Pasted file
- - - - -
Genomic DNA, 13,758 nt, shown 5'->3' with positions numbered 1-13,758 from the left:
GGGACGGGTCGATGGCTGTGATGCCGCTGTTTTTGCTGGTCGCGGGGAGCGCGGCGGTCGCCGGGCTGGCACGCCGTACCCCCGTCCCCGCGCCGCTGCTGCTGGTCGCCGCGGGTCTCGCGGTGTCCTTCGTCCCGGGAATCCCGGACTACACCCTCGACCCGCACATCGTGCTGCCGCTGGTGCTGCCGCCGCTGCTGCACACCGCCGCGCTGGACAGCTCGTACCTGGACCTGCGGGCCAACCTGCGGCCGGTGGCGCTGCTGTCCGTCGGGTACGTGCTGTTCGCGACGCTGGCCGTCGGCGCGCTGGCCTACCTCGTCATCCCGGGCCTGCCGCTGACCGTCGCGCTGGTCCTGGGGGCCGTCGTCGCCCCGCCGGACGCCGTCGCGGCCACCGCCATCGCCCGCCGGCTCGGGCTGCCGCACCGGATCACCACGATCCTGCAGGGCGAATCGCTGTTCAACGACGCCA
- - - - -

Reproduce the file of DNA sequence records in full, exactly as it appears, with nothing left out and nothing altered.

Genomic DNA, 13,758 nt, shown 5'->3' with positions numbered 1-13,758 from the left:
GGGACGGGTCGATGGCTGTGATGCCGCTGTTTTTGCTGGTCGCGGGGAGCGCGGCGGTCGCCGGGCTGGCACGCCGTACCCCCGTCCCCGCGCCGCTGCTGCTGGTCGCCGCGGGTCTCGCGGTGTCCTTCGTCCCGGGAATCCCGGACTACACCCTCGACCCGCACATCGTGCTGCCGCTGGTGCTGCCGCCGCTGCTGCACACCGCCGCGCTGGACAGCTCGTACCTGGACCTGCGGGCCAACCTGCGGCCGGTGGCGCTGCTGTCCGTCGGGTACGTGCTGTTCGCGACGCTGGCCGTCGGCGCGCTGGCCTACCTCGTCATCCCGGGCCTGCCGCTGACCGTCGCGCTGGTCCTGGGGGCCGTCGTCGCCCCGCCGGACGCCGTCGCGGCCACCGCCATCGCCCGCCGGCTCGGGCTGCCGCACCGGATCACCACGATCCTGCAGGGCGAATCGCTGTTCAACGACGCCA